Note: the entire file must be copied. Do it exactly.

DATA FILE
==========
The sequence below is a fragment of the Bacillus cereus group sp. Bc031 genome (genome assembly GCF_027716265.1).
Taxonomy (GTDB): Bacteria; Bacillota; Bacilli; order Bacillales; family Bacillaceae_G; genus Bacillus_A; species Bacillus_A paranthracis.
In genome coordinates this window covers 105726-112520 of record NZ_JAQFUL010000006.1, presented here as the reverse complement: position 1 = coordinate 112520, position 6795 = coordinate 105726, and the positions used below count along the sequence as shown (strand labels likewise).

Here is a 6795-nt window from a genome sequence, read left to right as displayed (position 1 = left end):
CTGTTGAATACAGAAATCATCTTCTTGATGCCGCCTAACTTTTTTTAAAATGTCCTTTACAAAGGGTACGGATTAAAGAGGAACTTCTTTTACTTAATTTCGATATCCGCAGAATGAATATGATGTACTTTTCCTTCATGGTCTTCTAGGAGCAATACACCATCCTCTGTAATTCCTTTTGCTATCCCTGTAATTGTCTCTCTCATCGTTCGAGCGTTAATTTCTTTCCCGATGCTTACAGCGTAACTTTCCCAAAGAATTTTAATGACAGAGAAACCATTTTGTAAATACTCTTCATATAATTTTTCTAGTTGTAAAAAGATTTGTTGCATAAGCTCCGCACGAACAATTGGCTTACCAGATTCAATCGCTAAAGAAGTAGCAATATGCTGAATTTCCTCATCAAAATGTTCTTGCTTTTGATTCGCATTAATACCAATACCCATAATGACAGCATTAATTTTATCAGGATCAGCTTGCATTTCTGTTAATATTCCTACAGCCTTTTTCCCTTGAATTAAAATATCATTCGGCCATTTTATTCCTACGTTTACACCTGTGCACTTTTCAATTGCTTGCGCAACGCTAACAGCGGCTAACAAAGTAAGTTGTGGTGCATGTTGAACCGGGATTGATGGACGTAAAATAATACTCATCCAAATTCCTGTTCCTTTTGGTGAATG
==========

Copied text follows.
The sequence below is a fragment of the Bacillus cereus group sp. Bc031 genome (genome assembly GCF_027716265.1).
Taxonomy (GTDB): Bacteria; Bacillota; Bacilli; order Bacillales; family Bacillaceae_G; genus Bacillus_A; species Bacillus_A paranthracis.
In genome coordinates this window covers 105726-112520 of record NZ_JAQFUL010000006.1, presented here as the reverse complement: position 1 = coordinate 112520, position 6795 = coordinate 105726, and the positions used below count along the sequence as shown (strand labels likewise).

Here is a 6795-nt window from a genome sequence, read left to right as displayed (position 1 = left end):
CTGTTGAATACAGAAATCATCTTCTTGATGCCGCCTAACTTTTTTTAAAATGTCCTTTACAAAGGGTACGGATTAAAGAGGAACTTCTTTTACTTAATTTCGATATCCGCAGAATGAATATGATGTACTTTTCCTTCATGGTCTTCTAGGAGCAATACACCATCCTCTGTAATTCCTTTTGCTATCCCTGTAATTGTCTCTCTCATCGTTCGAGCGTTAATTTCTTTCCCGATGCTTACAGCGTAACTTTCCCAAAGAATTTTAATGACAGAGAAACCATTTTGTAAATACTCTTCATATAATTTTTCTAGTTGTAAAAAGATTTGTTGCATAAGCTCCGCACGAACAATTGGCTTACCAGATTCAATCGCTAAAGAAGTAGCAATATGCTGAATTTCCTCATCAAAATGTTCTTGCTTTTGATTCGCATTAATACCAATACCCATAATGACAGCATTAATTTTATCAGGATCAGCTTGCATTTCTGTTAATATTCCTACAGCCTTTTTCCCTTGAATTAAAATATCATTCGGCCATTTTATTCCTACGTTTACACCTGTGCACTTTTCAATTGCTTGCGCAACGCTAACAGCGGCTAACAAAGTAAGTTGTGGTGCATGTTGAACCGGGATTGATGGACGTAAAATAATACTCATCCAAATTCCTGTTCCTTTTGGTGAATG